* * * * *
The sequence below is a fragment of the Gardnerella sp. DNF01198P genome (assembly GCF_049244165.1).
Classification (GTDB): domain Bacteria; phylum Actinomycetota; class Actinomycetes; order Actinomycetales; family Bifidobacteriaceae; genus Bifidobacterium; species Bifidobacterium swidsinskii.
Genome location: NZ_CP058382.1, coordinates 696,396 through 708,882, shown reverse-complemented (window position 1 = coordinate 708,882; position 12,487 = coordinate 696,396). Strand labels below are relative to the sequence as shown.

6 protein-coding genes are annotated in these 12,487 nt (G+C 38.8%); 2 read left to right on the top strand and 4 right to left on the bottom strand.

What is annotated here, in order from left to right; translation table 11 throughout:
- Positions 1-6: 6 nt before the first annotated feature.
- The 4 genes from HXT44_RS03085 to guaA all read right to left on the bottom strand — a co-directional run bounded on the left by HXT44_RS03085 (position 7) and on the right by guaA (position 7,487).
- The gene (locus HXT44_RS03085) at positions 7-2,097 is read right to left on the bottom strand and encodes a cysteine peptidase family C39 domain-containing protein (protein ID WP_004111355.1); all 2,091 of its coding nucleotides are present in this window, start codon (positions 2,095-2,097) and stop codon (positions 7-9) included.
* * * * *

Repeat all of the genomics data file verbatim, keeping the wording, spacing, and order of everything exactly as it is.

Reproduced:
The sequence below is a fragment of the Gardnerella sp. DNF01198P genome (assembly GCF_049244165.1).
Classification (GTDB): domain Bacteria; phylum Actinomycetota; class Actinomycetes; order Actinomycetales; family Bifidobacteriaceae; genus Bifidobacterium; species Bifidobacterium swidsinskii.
Genome location: NZ_CP058382.1, coordinates 696,396 through 708,882, shown reverse-complemented (window position 1 = coordinate 708,882; position 12,487 = coordinate 696,396). Strand labels below are relative to the sequence as shown.

6 protein-coding genes are annotated in these 12,487 nt (G+C 38.8%); 2 read left to right on the top strand and 4 right to left on the bottom strand.

What is annotated here, in order from left to right; translation table 11 throughout:
- Positions 1-6: 6 nt before the first annotated feature.
- The 4 genes from HXT44_RS03085 to guaA all read right to left on the bottom strand — a co-directional run bounded on the left by HXT44_RS03085 (position 7) and on the right by guaA (position 7,487).
- The gene (locus HXT44_RS03085) at positions 7-2,097 is read right to left on the bottom strand and encodes a cysteine peptidase family C39 domain-containing protein (protein ID WP_004111355.1); all 2,091 of its coding nucleotides are present in this window, start codon (positions 2,095-2,097) and stop codon (positions 7-9) included.